You don’t need a college degree to be highly successful.

That’s according to Austin Russell of the world the youngest self-made billionairewho dropped out of Stanford University in 2012 to start his company, Luminar Technologiesafter receiving a $100,000 grant from the Peter Thiel Fellowship.

CNBC Make It asked Russell, 28, if he would advise other student entrepreneurs to leave. His answer: “Absolutely.”

“College is not for everyone,” he says. “It’s just kind of a traditional approach to what you do and what you should do.”

Russell’s decision turned out to be the right one – his company, a technology startup that develops hardware and software to power self-driving cars, is now valued at $2.6 billion. What’s more, he says he still would have left Stanford even if he hadn’t received the funding.

“If you’re wondering if I’d drop out [without the grant], Yeah. Absolutely. There was no doubt in anyone’s mind,” says Russell. “It was going to happen anyway.”

He’s not the only one who feels this way. More than half (56%) of Americans agree that a four-year college degree is not worth it, recently Wall Street Journal poll found. Skepticism about the practicality of a university degree has constantly increased over the years however Experts they say higher education is still proven to produce favorable outcomes such as better pay and higher-skilled job opportunities.

For Russell, the same resources you can get at university are readily available through smartphones, tablets and other electronic devices.

“We now have all this information at our fingertips online. It’s not something that was the case 50 years ago, [but] now it’s absolutely true,” he says. “In my early teens, I was able to watch entire Stanford and MIT applied physics lecture sets online at 2x or 3x speed.”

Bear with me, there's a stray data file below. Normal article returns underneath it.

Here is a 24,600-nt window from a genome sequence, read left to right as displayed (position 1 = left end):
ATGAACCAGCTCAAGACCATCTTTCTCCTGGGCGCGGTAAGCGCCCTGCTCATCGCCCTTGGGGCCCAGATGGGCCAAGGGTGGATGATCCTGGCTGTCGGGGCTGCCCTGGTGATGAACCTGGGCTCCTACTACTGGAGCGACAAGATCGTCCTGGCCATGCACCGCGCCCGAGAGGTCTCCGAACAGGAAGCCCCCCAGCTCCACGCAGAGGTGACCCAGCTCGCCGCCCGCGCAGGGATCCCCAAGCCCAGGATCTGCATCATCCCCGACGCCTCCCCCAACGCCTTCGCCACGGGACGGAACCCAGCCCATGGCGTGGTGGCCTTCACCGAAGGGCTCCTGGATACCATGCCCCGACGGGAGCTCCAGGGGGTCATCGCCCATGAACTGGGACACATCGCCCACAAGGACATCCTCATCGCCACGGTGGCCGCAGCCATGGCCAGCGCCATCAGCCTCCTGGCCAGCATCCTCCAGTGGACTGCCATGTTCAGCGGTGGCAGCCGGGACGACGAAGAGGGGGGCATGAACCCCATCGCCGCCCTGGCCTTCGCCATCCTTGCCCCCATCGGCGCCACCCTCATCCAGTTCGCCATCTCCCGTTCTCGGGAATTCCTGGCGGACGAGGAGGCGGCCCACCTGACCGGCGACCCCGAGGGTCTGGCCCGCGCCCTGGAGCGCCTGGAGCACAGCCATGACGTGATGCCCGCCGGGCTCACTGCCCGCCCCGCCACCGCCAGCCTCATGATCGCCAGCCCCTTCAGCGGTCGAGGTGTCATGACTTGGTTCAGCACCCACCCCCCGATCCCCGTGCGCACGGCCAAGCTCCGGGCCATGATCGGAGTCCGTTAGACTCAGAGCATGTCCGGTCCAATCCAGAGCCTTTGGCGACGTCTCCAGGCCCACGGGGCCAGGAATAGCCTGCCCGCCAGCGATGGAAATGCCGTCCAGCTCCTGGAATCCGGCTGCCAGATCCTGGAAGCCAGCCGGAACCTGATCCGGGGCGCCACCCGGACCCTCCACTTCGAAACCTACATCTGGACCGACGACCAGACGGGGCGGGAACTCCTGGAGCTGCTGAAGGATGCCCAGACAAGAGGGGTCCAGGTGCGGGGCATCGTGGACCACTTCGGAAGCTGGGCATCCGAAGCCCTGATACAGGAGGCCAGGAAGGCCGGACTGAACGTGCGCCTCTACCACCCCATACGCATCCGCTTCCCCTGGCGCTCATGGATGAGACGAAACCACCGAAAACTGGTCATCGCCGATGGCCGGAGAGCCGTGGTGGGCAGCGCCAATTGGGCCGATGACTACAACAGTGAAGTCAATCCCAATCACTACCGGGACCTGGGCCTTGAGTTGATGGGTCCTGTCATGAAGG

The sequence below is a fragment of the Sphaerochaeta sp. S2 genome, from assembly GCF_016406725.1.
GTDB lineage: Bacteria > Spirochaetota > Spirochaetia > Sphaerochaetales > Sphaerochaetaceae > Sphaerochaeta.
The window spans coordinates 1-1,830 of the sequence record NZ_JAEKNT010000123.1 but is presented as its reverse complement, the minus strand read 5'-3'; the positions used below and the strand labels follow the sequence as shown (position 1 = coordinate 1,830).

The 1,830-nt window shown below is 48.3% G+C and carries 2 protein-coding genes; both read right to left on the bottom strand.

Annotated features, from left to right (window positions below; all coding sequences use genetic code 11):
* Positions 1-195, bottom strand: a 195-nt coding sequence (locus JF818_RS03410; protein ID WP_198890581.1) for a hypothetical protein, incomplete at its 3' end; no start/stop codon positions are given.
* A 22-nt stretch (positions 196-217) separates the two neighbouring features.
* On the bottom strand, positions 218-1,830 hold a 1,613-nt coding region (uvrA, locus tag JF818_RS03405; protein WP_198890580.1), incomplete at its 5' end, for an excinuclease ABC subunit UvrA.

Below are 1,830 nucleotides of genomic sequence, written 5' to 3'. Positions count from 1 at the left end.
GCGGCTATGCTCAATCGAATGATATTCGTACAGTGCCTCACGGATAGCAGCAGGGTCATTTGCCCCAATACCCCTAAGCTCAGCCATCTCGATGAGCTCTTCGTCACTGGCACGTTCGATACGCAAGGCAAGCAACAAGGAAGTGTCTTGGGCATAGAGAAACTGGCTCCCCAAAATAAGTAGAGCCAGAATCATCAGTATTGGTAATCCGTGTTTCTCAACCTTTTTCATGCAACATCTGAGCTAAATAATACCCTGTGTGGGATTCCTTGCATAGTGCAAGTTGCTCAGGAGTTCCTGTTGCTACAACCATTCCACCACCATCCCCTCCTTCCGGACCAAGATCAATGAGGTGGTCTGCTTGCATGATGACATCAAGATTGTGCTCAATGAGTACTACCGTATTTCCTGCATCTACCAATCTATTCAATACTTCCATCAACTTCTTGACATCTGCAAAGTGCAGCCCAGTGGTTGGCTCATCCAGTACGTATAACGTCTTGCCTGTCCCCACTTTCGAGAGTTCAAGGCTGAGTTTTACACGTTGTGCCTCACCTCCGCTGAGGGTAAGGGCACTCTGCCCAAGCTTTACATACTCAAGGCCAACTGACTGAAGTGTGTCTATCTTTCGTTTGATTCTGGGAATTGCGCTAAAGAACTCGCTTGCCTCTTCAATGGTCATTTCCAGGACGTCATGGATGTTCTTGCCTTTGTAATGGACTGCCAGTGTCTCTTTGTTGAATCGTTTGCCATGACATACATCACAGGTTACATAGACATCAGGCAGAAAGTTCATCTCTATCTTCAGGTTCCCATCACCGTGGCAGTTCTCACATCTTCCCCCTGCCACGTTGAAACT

“You can do all these kinds of things that were never possible. You can go through entire curricula and year-long courses in weeks if you watch it back to back. There are so many ways to impart knowledge,” he continues.

This doesn’t mean that a quick search on YouTube will make you an expert in a certain area. The key to facilitating your own learning? “You have to take the initiative,” says Russell.

“You have to have the guts to do it. And especially as an entrepreneur, no one is going to hold your hand along the way,” he says. “You are directly responsible for at least all the things within your control, [like] what you do, what milestones you achieve and what kind of product you end up delivering to the world.”

Russell joins tech billionaires Steve Jobs and Bill Gates tycoons who dropped out universities. The Apple founder dropped out of Reed College at the age of 19, reportedly due to the financial burden on his family. And Gates attended Harvard for two years before leaving to build Microsoft.

Russell says he doesn’t regret his choice at all — in fact, it played a major role in why “I was very happy and grateful to have a lot of success at a very early age,” he says.

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